Last year, Pat Mann set a goal to eat more locally grown, sustainably harvested food. He raised his own pigs, grew vegetables and canned sauerkraut. And every other Thursday, he stopped at Sarah P. Duke Gardens to pick up a pound of speckled trout, clams or other North Carolina seafood from a community-supported fishery that is part of the Duke Mobile Market.
"My goal for 2013 is to continue to support local people and the local economy," said Mann, nursing program manager in the Department of Urology.
The Mobile Market, sponsored by Duke's employee wellness program, is one of many benefits and resources employees can use to enrich their work and personal lives in 2013.
"Duke offers a lot of places and programs that provide structure to help turn resolutions into real changes," said Andy Silberman, director of Duke's Personal Assistance Service. "Getting support for any change in your life increases the chances that you'll follow through."
Here are 10 ways Duke benefits and resources can help you in 2013.
Sharpen professional skills. Broaden your learning with free online classes through Coursera or take a work skills class in project management with Learning & Organization Development. If you prefer to learn at your own pace, explore the 80,000 how-to videos available at no charge to Duke employees through LyndaCampus, Duke's subscription to the Lynda.com library tutorials on topics ranging from building budgets to creating websites. Adelle Smith, operations coordinator for admissions at Duke's Fuqua School of Business, recently completed a five-hour Lynda.com course "Excel 2010: Advanced Formulas and Functions." She watched the 20-minute segments during breaks over two months. "Now I know how to really use the formulas and functions rather than relying on trial and error," she said.
Get fit. Sign up for the Get Moving Challenge, sponsored by LIVE FOR LIFE, Duke's employee wellness program. The 10-week program begins Jan. 14 and runs to March 24. Compete individually or form teams with Duke colleagues to see who walks the most steps, exercises the most minutes or loses the most weight. For personalized exercise options, consider LIVE FOR LIFE's self-paced programs, such as Take the Stairs or individual fitness consultations.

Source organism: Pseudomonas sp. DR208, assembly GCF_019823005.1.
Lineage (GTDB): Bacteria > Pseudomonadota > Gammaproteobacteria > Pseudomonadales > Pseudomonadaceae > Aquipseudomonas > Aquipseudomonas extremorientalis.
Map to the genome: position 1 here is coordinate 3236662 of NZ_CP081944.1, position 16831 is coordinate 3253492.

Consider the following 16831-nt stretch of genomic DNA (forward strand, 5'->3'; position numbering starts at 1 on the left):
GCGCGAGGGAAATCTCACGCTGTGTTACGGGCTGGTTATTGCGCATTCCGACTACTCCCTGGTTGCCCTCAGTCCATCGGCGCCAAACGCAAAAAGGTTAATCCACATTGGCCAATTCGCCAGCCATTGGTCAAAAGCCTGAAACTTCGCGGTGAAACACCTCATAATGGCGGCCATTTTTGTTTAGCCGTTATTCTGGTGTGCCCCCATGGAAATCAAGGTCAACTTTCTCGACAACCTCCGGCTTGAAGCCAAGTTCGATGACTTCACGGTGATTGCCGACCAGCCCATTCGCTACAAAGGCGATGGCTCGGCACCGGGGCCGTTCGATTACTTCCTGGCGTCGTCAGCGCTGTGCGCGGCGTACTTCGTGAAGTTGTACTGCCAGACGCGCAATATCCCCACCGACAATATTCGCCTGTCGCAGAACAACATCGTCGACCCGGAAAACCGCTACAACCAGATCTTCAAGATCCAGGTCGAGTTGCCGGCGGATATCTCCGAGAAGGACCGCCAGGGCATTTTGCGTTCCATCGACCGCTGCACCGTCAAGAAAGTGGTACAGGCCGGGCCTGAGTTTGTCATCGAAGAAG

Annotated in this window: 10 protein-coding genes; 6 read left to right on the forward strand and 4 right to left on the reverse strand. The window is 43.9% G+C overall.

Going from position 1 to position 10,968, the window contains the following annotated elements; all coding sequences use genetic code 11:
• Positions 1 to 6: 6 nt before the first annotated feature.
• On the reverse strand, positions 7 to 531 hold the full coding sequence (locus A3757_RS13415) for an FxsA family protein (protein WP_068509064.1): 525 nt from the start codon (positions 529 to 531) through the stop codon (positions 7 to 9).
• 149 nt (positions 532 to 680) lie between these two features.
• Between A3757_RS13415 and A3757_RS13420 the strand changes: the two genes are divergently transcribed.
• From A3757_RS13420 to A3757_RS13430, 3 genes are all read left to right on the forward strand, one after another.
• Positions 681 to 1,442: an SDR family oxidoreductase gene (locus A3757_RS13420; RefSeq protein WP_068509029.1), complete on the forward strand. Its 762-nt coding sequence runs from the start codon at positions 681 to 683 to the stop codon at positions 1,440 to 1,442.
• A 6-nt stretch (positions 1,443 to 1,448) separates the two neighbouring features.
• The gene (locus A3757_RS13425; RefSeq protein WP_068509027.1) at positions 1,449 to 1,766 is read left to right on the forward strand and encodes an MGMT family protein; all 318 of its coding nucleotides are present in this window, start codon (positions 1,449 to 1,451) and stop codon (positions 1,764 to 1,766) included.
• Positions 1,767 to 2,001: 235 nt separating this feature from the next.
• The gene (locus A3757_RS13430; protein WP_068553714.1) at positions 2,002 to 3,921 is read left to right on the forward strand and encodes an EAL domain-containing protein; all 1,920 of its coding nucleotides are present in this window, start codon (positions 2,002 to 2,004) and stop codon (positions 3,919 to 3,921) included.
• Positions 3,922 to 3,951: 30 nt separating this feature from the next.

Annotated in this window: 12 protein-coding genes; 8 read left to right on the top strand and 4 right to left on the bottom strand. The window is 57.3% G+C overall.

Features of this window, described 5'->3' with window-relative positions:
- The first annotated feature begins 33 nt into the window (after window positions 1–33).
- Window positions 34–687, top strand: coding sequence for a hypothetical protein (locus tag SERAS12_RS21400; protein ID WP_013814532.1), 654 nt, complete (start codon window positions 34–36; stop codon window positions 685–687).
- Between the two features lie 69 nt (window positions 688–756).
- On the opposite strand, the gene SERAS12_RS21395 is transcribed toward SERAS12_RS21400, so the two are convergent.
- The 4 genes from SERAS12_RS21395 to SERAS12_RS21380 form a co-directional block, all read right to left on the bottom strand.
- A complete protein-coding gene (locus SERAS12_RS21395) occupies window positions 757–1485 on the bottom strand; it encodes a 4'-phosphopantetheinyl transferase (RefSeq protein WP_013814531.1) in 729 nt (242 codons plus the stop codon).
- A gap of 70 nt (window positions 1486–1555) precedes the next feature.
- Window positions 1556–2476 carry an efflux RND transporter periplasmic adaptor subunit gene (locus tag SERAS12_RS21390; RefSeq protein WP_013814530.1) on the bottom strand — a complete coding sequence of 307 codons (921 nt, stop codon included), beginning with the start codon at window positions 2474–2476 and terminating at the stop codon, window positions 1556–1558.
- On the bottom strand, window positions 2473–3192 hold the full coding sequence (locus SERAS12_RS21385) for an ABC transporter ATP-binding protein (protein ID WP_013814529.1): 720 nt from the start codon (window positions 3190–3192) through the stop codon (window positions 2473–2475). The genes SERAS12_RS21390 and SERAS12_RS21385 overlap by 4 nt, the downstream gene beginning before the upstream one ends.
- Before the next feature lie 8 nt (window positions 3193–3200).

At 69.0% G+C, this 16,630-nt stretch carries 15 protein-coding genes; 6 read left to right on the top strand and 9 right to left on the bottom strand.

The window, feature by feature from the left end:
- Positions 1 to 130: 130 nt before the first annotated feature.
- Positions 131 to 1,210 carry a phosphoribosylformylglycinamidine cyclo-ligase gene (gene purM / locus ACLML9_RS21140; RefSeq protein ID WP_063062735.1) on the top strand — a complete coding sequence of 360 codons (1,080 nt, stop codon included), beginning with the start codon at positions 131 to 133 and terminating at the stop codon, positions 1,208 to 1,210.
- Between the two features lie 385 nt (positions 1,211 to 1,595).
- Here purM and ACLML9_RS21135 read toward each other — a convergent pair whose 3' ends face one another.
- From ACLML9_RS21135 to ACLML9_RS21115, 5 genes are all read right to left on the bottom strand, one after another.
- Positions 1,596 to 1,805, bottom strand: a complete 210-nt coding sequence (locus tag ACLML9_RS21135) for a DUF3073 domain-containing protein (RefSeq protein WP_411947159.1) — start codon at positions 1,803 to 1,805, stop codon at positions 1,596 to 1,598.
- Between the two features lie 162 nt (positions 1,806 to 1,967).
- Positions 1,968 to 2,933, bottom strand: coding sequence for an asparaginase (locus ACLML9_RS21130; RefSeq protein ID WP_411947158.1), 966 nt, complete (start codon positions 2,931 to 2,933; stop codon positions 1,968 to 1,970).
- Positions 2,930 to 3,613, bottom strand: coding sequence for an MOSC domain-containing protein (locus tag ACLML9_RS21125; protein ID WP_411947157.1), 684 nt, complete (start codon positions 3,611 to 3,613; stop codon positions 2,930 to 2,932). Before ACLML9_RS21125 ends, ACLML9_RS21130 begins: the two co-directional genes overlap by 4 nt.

Eat fresh. Buy local fruits, vegetables, meat and fish all year at the Duke Mobile Market. Pre-purchase a share from a local farmer and pick up your fresh produce at the Sarah P. Duke Gardens parking lot on your way home once a week. Duke employees can also shop for fresh produce at the Duke Farmers Market, which runs April through September on campus.
Check your vitals. Duke employees can have their weight, blood pressure, blood sugar and cholesterol monitored during a free health check event, which are held all year across campus. LIVE FOR LIFE nurses help participants set simple health goals for the year. "Your health is one of your most valuable assets," said Julie Joyner, manager for LIVE FOR LIFE. "Investing in it pays big dividends."
Plan for retirement. Review how much you are saving in a 403(b) through the Faculty and Staff Retirement Plan or the Duke Savings for Retirement Plan at Duke's Retirement Manager site and use the tools provided to consider whether you need to save more. For personalized advice, attend a free consultation with a Duke retirement vendor representative.
Expose yourself to art. Regular exhibits at the Nasher Museum of Art are free for Duke faculty and staff. Special exhibits such as the current "Collecting Matisse and Modern Masters: The Cone Sisters of Baltimore" cost $5 for Duke employees. The exhibit continues through Feb. 10, 2013. In addition to the art displays, the museum also hosts free family days and regular Thursday evening programs involving music, movies and lectures. "Thursday is the day that they normally say 'come on over for dinner at the cafe and participate in whatever else is going on'," said Janet Bassett, a financial analyst III for Duke's Patient Revenue Management Organization, who is a member of the museum. "It's always good."
Lower your carbon footprint. Have a bit of fun by participating in Duke's Green Devil Smackdown, a team-based competition that runs until April 2013 to see who's most successful at forcing emissions into submission at Duke.
Visit Duke libraries. With nearly 7 million printed books, 875,488 e-books and 95,732 videos and films, the collections are bound to offer something to expand your mind. Borrow an e-reader, for example. It comes loaded with approximately 375 titles.
Pay it forward. Surprise colleagues by giving them a shout-out on the "Making a Difference" blog. Marion Brown, an adjudications officer for Duke Parking and Transportation, was grateful when she received an email informing her that she had been recognized on the blog. "I just did what needed to be done," Brown said. "But it is really nice to be thanked in this way."
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